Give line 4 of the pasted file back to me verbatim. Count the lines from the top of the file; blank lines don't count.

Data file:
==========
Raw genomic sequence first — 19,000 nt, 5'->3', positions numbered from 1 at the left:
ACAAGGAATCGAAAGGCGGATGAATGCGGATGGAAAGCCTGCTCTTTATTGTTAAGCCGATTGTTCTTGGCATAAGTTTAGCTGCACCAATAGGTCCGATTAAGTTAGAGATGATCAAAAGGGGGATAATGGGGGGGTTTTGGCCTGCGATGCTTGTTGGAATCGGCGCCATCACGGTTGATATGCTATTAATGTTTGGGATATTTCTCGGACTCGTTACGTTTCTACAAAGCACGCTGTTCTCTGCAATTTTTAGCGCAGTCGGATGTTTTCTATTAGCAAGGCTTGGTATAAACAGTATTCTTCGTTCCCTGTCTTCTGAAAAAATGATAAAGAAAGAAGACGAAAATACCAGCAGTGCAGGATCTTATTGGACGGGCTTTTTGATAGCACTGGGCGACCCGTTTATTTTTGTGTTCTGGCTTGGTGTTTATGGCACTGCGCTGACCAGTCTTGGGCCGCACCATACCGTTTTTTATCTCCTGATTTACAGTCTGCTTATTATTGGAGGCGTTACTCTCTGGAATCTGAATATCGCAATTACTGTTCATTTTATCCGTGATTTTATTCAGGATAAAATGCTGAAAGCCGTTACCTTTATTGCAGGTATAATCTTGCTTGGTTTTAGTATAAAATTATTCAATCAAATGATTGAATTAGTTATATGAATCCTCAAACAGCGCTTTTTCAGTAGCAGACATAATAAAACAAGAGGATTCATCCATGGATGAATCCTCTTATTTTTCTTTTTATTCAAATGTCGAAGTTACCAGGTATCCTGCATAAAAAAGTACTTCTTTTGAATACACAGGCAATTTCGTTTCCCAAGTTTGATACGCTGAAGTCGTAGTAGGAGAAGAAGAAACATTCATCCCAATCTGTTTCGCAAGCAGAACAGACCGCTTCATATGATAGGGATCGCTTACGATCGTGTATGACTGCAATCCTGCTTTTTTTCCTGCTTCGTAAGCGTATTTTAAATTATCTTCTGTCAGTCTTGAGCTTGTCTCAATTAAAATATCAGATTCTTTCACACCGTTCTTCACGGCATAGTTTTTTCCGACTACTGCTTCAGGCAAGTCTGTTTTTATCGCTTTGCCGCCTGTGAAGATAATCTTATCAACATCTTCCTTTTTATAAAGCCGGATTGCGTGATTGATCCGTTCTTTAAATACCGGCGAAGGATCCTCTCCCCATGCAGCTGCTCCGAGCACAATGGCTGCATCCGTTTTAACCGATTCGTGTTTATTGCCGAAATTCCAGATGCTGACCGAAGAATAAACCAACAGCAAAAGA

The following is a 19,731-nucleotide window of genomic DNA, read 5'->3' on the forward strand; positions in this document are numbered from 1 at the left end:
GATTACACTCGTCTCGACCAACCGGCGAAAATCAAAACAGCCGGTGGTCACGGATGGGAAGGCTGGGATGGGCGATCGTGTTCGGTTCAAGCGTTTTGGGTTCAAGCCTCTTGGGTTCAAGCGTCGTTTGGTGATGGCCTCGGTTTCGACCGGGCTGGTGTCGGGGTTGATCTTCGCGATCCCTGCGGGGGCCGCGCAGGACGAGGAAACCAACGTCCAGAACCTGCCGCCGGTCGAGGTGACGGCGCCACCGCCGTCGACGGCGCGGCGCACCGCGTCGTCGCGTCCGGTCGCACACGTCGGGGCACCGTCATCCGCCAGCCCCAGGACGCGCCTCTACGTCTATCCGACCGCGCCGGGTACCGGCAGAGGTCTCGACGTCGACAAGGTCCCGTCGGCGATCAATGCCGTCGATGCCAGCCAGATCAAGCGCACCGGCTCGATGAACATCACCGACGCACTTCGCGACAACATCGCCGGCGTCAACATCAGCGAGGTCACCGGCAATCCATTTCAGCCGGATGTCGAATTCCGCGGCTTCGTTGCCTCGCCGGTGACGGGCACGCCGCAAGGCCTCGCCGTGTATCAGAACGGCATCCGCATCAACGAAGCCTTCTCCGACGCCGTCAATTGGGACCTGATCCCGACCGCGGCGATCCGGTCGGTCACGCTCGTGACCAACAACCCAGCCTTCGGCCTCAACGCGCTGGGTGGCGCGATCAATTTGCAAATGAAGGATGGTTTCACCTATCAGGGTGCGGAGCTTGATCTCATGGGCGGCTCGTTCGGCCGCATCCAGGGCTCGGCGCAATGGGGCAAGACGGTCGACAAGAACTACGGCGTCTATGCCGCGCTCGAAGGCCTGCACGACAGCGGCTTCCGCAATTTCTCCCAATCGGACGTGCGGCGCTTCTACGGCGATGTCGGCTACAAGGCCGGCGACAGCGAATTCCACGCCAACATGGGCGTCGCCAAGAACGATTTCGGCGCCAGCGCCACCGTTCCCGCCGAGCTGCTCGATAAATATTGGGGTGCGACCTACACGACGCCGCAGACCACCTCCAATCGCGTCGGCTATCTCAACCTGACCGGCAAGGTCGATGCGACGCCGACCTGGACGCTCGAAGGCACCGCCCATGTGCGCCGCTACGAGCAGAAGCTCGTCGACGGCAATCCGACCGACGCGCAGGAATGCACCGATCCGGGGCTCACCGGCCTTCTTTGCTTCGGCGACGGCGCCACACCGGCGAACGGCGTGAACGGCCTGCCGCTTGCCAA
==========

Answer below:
GATTACACTCGTCTCGACCAACCGGCGAAAATCAAAACAGCCGGTGGTCACGGATGGGAAGGCTGGGATGGGCGATCGTGTTCGGTTCAAGCGTTTTGGGTTCAAGCCTCTTGGGTTCAAGCGTCGTTTGGTGATGGCCTCGGTTTCGACCGGGCTGGTGTCGGGGTTGATCTTCGCGATCCCTGCGGGGGCCGCGCAGGACGAGGAAACCAACGTCCAGAACCTGCCGCCGGTCGAGGTGACGGCGCCACCGCCGTCGACGGCGCGGCGCACCGCGTCGTCGCGTCCGGTCGCACACGTCGGGGCACCGTCATCCGCCAGCCCCAGGACGCGCCTCTACGTCTATCCGACCGCGCCGGGTACCGGCAGAGGTCTCGACGTCGACAAGGTCCCGTCGGCGATCAATGCCGTCGATGCCAGCCAGATCAAGCGCACCGGCTCGATGAACATCACCGACGCACTTCGCGACAACATCGCCGGCGTCAACATCAGCGAGGTCACCGGCAATCCATTTCAGCCGGATGTCGAATTCCGCGGCTTCGTTGCCTCGCCGGTGACGGGCACGCCGCAAGGCCTCGCCGTGTATCAGAACGGCATCCGCATCAACGAAGCCTTCTCCGACGCCGTCAATTGGGACCTGATCCCGACCGCGGCGATCCGGTCGGTCACGCTCGTGACCAACAACCCAGCCTTCGGCCTCAACGCGCTGGGTGGCGCGATCAATTTGCAAATGAAGGATGGTTTCACCTATCAGGGTGCGGAGCTTGATCTCATGGGCGGCTCGTTCGGCCGCATCCAGGGCTCGGCGCAATGGGGCAAGACGGTCGACAAGAACTACGGCGTCTATGCCGCGCTCGAAGGCCTGCACGACAGCGGCTTCCGCAATTTCTCCCAATCGGACGTGCGGCGCTTCTACGGCGATGTCGGCTACAAGGCCGGCGACAGCGAATTCCACGCCAACATGGGCGTCGCCAAGAACGATTTCGGCGCCAGCGCCACCGTTCCCGCCGAGCTGCTCGATAAATATTGGGGTGCGACCTACACGACGCCGCAGACCACCTCCAATCGCGTCGGCTATCTCAACCTGACCGGCAAGGTCGATGCGACGCCGACCTGGACGCTCGAAGGCACCGCCCATGTGCGCCGCTACGAGCAGAAGCTCGTCGACGGCAATCCGACCGACGCGCAGGAATGCACCGATCCGGGGCTCACCGGCCTTCTTTGCTTCGGCGACGGCGCCACACCGGCGAACGGCGTGAACGGCCTGCCGCTTGCCAA